PROLAB Technologies Research and Development effort is focused on Robotics and Artificial Intelligence; with the intention of both providing a platform for us to develop products and product enhancements in these fields, and as a tool for study and education, for all ages.

It is clear that both Robotics and AI are on the edge of a breakthrough - on the engineering side robots are becoming far more flexible, smaller and more capable of movement and adaption; on the AI front moderately capable AI bots are spreading fast and the major tech companies are making significant investment in areas like driverless cars, where fast, adaptive thinking machines will be key to success and safety.

Challenges & Questions in Robotics and AI

Right now there are a number of challenges and questions within the field of robotics; below we offer a brief run through of a few current issues:


Probably the biggest challenge to the concept of fully autonomous anthropoid (or biomorphic) robots is simply one of power - how to create motor systems and processors so efficient, and power units with high enough capacity, that autonomous machines can run for days (or weeks) without needing to shutdown and recharge. In Sci-fi this is achieved by hand-wavium, unobtainium, or miniturized nuclear fuel cells - sadly none of these look likely to make it into the designs of any current robot concepts. Wave, wind and solar power become options for non-humanoid robot constructs and for robots operating in non-domestic environments, and continual incremental improvements in the power management of devices, sensors and actuators assist; but we are a long way away from having anthropoid human-like robots walking and talking with the total independence of, say, C3PO, Ava or the T1. We will need some radical changes in power capture, storage and consumption for this to become reality.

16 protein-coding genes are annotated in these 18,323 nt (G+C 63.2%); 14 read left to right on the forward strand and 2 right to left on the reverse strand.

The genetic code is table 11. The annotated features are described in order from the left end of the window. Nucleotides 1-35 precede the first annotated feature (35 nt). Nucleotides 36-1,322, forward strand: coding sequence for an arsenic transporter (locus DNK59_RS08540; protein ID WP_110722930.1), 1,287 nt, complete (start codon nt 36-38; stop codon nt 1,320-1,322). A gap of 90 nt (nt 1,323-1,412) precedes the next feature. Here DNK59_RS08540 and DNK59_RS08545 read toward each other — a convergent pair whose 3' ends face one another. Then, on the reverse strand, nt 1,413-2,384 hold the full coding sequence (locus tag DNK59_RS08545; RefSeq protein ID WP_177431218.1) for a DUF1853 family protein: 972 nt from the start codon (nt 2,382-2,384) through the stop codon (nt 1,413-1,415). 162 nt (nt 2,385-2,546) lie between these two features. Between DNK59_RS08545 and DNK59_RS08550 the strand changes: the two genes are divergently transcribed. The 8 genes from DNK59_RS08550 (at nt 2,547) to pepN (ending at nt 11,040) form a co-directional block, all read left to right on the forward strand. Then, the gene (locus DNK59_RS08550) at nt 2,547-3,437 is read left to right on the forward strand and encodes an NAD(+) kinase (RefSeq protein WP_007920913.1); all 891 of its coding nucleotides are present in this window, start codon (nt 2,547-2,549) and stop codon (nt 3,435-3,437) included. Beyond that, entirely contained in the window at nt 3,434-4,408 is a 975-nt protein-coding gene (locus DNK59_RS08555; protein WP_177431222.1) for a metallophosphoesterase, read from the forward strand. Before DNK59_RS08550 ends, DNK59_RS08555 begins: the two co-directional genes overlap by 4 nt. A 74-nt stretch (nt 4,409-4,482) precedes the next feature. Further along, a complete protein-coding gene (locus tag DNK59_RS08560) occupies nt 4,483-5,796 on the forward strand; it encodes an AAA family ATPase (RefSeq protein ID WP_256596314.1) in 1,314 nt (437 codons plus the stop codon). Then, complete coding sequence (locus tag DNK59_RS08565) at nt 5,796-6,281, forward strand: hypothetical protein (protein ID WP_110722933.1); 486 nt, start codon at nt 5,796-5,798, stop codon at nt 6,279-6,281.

Mobility design trends in robotics are moving away from wheeled and tracked systems to systems that behave more like humans or animals, the requirement for faster and more sophisticated motors, actuators and sensors grows. Complex motorised designs like biomechanical legs, DARPA Robotics Challengers, and biomorphic spider- or bird-shaped designs, all require smaller, faster, actuators and complex programming; or alternative methods of propulsion based on actual biological systems. Systems like MIT's Cheetah show that it is possible to create dynamic forms that can achieve speeds and stability that are close to those achieved in nature, but there is still some way to go to creating safe robots that can inter-operate with humans and deal with the surprises and stresses that a real world environment can throw at them.

Advancing AI

The premise of the movie Ex Machina is an interesting one - what is the real Turing test that indicates the existence of true Artificial Intelligence? Is it successfully convincing a human that he or she is talking to another human, and not a machine? Is it winning in complex games? A good enough smart computer program, with enough inputs and data can probably just about pass the Turing test - even Amazon's Alexa gets pretty close at times - but the real test of a self-aware AI system is really whether the system is so self-aware that it can deliberately set out to convince a human that it is something it is not, or deliberately set out to influence the human tester into believing or wanting something that the human didn't start off desiring - in other words, a true self aware AI has to have the ability to lie. If Ava convinces you that she needs to be loved, and makes you fall in love with her, even when she doesn't really care about you at all, then she passes the test.


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